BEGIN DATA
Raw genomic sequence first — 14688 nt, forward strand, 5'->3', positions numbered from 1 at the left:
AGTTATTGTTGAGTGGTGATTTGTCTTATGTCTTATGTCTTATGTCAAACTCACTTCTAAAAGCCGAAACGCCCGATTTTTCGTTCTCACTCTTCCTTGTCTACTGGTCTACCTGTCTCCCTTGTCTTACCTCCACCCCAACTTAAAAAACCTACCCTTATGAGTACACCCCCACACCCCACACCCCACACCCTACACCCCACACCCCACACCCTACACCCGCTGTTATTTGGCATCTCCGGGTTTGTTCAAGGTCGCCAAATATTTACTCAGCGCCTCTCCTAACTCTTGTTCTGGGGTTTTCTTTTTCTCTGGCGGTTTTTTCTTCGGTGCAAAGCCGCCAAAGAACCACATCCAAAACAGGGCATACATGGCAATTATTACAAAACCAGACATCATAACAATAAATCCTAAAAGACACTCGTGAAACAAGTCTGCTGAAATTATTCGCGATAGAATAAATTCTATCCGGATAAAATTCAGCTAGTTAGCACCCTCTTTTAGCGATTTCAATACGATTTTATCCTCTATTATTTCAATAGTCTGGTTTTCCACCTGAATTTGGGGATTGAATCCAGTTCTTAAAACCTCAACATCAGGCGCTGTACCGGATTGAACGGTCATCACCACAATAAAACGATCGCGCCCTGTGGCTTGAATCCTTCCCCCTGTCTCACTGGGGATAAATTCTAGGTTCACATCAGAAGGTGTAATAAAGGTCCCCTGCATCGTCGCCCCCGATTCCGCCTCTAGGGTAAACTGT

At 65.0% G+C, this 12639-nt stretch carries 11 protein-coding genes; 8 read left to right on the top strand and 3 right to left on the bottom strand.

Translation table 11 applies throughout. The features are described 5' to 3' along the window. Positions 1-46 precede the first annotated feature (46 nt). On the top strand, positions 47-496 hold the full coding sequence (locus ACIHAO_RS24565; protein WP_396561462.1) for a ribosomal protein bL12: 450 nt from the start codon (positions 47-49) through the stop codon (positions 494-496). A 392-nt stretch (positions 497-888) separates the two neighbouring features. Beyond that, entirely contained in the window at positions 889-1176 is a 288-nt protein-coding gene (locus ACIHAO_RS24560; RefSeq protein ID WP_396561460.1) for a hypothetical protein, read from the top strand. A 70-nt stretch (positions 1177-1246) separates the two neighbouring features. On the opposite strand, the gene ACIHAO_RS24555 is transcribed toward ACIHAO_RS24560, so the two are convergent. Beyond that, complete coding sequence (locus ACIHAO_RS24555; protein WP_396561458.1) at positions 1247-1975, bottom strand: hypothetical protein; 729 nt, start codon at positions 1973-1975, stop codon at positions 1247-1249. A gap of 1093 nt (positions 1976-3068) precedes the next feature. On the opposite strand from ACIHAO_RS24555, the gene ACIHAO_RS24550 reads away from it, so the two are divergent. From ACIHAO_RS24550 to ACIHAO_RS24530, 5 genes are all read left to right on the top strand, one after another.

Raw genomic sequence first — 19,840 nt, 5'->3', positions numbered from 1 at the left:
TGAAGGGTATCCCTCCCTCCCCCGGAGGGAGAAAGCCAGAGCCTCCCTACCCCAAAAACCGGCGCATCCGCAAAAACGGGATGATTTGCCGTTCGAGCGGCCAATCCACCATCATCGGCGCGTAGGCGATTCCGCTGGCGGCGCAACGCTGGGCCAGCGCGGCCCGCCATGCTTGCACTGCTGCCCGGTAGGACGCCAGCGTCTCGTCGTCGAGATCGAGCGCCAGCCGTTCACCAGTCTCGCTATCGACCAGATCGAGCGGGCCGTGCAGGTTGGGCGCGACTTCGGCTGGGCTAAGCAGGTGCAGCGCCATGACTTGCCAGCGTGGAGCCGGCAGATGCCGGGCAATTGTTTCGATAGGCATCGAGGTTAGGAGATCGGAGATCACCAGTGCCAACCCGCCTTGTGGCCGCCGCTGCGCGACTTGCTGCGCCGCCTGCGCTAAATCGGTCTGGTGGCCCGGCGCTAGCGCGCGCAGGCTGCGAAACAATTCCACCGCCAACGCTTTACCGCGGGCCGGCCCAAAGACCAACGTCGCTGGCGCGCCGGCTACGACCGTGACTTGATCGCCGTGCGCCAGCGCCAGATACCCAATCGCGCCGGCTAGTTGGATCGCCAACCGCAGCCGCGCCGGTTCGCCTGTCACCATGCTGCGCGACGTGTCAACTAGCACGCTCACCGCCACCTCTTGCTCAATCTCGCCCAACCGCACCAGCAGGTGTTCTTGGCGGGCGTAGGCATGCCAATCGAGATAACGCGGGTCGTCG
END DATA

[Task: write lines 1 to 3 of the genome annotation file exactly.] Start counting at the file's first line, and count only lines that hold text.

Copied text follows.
Raw genomic sequence first — 14688 nt, forward strand, 5'->3', positions numbered from 1 at the left:
AGTTATTGTTGAGTGGTGATTTGTCTTATGTCTTATGTCTTATGTCAAACTCACTTCTAAAAGCCGAAACGCCCGATTTTTCGTTCTCACTCTTCCTTGTCTACTGGTCTACCTGTCTCCCTTGTCTTACCTCCACCCCAACTTAAAAAACCTACCCTTATGAGTACACCCCCACACCCCACACCCCACACCCTACACCCCACACCCCACACCCTACACCCGCTGTTATTTGGCATCTCCGGGTTTGTTCAAGGTCGCCAAATATTTACTCAGCGCCTCTCCTAACTCTTGTTCTGGGGTTTTCTTTTTCTCTGGCGGTTTTTTCTTCGGTGCAAAGCCGCCAAAGAACCACATCCAAAACAGGGCATACATGGCAATTATTACAAAACCAGACATCATAACAATAAATCCTAAAAGACACTCGTGAAACAAGTCTGCTGAAATTATTCGCGATAGAATAAATTCTATCCGGATAAAATTCAGCTAGTTAGCACCCTCTTTTAGCGATTTCAATACGATTTTATCCTCTATTATTTCAATAGTCTGGTTTTCCACCTGAATTTGGGGATTGAATCCAGTTCTTAAAACCTCAACATCAGGCGCTGTACCGGATTGAACGGTCATCACCACAATAAAACGATCGCGCCCTGTGGCTTGAATCCTTCCCCCTGTCTCACTGGGGATAAATTCTAGGTTCACATCAGAAGGTGTAATAAAGGTCCCCTGCATCGTCGCCCCCGATTCCGCCTCTAGGGTAAACTGT

At 65.0% G+C, this 12639-nt stretch carries 11 protein-coding genes; 8 read left to right on the top strand and 3 right to left on the bottom strand.